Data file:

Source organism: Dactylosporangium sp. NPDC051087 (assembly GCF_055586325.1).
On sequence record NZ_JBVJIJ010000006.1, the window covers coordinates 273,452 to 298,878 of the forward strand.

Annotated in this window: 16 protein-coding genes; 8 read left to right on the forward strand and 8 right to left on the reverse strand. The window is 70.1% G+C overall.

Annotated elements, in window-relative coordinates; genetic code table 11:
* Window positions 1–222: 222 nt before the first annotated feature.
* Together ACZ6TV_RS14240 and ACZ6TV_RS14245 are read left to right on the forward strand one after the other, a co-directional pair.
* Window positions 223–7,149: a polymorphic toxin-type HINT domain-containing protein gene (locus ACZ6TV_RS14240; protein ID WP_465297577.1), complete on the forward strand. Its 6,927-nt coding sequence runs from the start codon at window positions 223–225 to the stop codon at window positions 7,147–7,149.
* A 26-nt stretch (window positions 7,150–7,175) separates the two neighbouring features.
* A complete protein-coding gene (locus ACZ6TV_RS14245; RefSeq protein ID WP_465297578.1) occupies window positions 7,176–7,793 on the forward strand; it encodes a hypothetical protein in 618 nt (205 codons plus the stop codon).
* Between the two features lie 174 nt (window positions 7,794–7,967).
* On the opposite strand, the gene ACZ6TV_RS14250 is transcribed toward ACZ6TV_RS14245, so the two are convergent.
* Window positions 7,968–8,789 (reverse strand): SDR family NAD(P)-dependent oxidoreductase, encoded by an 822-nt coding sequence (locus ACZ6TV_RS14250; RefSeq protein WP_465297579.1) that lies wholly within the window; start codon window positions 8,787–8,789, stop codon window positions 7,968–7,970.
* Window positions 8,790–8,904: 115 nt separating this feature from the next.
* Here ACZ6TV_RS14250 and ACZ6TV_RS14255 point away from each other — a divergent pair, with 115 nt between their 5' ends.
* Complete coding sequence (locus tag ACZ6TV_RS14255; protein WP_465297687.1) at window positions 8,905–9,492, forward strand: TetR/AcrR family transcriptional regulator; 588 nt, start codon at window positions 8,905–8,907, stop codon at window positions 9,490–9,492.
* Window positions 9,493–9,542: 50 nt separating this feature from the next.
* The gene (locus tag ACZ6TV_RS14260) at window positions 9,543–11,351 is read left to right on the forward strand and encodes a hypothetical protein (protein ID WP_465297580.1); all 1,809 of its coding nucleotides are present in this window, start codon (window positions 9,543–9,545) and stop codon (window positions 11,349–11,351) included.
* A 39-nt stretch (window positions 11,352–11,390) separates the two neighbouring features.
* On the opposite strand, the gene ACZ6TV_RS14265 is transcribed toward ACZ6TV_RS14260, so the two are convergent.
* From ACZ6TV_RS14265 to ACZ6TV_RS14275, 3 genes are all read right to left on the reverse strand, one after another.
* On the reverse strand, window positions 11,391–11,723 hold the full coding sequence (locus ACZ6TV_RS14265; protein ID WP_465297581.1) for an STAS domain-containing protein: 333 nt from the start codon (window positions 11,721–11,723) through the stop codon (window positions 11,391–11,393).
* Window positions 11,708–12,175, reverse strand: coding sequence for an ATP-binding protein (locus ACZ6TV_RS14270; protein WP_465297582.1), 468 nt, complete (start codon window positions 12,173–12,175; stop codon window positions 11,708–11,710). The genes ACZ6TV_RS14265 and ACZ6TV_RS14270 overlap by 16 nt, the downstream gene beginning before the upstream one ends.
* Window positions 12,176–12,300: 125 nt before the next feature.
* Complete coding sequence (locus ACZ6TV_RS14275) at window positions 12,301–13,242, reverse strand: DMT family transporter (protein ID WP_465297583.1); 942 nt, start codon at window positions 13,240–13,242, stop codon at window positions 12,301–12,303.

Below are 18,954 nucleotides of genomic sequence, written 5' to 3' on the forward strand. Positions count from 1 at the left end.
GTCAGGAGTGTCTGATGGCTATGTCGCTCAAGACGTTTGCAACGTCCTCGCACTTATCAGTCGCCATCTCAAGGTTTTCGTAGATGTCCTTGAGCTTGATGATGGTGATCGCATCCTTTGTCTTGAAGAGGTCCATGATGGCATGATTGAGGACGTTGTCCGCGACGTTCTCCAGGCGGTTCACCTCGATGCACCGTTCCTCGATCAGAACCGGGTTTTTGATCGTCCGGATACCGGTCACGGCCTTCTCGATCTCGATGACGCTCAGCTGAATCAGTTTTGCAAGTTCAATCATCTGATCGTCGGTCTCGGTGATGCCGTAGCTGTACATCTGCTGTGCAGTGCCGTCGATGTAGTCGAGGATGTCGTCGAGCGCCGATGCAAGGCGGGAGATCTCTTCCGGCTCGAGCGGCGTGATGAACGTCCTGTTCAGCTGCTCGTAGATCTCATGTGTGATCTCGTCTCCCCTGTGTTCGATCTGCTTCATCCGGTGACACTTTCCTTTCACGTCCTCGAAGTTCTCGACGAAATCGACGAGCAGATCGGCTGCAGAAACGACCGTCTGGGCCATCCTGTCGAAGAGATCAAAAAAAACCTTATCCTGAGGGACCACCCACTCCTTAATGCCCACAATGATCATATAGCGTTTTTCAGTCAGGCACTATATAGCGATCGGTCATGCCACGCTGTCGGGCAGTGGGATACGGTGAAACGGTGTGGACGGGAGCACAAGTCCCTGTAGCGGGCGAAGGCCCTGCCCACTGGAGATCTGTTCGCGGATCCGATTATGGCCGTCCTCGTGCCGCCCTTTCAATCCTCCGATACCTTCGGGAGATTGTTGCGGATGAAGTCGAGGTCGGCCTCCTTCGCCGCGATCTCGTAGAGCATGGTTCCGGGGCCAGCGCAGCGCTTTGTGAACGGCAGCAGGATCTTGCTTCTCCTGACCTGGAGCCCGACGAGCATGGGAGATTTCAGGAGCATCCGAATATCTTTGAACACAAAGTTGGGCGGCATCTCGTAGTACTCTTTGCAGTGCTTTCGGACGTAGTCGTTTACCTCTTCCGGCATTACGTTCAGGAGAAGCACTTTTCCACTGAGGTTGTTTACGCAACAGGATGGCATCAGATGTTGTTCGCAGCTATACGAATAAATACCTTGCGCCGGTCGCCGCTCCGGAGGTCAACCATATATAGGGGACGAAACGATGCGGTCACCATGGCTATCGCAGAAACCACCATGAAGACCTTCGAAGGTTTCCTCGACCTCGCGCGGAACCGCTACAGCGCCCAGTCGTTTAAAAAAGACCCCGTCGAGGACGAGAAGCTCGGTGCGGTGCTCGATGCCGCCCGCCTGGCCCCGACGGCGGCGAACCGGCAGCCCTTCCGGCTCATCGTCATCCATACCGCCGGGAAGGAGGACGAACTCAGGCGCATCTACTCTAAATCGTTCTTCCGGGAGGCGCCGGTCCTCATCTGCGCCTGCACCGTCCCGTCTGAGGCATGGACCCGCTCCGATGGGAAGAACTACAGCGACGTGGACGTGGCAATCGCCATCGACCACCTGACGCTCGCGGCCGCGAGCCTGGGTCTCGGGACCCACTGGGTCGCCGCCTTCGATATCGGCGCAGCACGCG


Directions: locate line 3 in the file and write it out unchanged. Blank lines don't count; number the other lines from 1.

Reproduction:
Annotated in this window: 16 protein-coding genes; 8 read left to right on the forward strand and 8 right to left on the reverse strand. The window is 70.1% G+C overall.